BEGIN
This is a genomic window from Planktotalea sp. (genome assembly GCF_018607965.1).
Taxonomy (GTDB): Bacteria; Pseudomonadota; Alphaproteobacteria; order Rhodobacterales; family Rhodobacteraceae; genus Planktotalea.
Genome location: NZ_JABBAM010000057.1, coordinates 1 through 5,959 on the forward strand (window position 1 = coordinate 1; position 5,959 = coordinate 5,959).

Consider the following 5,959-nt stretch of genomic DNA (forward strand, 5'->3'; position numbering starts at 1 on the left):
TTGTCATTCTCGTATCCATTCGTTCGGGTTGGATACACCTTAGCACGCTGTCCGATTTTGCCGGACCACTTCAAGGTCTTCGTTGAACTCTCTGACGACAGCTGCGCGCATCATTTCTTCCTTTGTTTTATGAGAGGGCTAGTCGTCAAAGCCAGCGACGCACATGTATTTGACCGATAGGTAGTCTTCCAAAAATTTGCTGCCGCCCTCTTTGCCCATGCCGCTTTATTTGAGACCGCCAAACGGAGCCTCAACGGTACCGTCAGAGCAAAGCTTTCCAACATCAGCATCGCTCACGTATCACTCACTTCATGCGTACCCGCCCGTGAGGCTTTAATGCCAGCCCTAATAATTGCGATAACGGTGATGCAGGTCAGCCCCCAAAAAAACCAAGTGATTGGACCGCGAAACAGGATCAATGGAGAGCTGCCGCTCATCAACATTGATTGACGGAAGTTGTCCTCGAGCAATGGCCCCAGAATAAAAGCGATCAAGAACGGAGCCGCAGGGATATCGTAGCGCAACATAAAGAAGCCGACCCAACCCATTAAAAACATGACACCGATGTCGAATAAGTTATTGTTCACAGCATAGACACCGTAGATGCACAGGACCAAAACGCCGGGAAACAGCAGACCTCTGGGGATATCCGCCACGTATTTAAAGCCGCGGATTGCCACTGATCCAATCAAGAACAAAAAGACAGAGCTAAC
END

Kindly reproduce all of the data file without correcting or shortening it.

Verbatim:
This is a genomic window from Planktotalea sp. (genome assembly GCF_018607965.1).
Taxonomy (GTDB): Bacteria; Pseudomonadota; Alphaproteobacteria; order Rhodobacterales; family Rhodobacteraceae; genus Planktotalea.
Genome location: NZ_JABBAM010000057.1, coordinates 1 through 5,959 on the forward strand (window position 1 = coordinate 1; position 5,959 = coordinate 5,959).

Consider the following 5,959-nt stretch of genomic DNA (forward strand, 5'->3'; position numbering starts at 1 on the left):
TTGTCATTCTCGTATCCATTCGTTCGGGTTGGATACACCTTAGCACGCTGTCCGATTTTGCCGGACCACTTCAAGGTCTTCGTTGAACTCTCTGACGACAGCTGCGCGCATCATTTCTTCCTTTGTTTTATGAGAGGGCTAGTCGTCAAAGCCAGCGACGCACATGTATTTGACCGATAGGTAGTCTTCCAAAAATTTGCTGCCGCCCTCTTTGCCCATGCCGCTTTATTTGAGACCGCCAAACGGAGCCTCAACGGTACCGTCAGAGCAAAGCTTTCCAACATCAGCATCGCTCACGTATCACTCACTTCATGCGTACCCGCCCGTGAGGCTTTAATGCCAGCCCTAATAATTGCGATAACGGTGATGCAGGTCAGCCCCCAAAAAAACCAAGTGATTGGACCGCGAAACAGGATCAATGGAGAGCTGCCGCTCATCAACATTGATTGACGGAAGTTGTCCTCGAGCAATGGCCCCAGAATAAAAGCGATCAAGAACGGAGCCGCAGGGATATCGTAGCGCAACATAAAGAAGCCGACCCAACCCATTAAAAACATGACACCGATGTCGAATAAGTTATTGTTCACAGCATAGACACCGTAGATGCACAGGACCAAAACGCCGGGAAACAGCAGACCTCTGGGGATATCCGCCACGTATTTAAAGCCGCGGATTGCCACTGATCCAATCAAGAACAAAAAGACAGAGCTAAC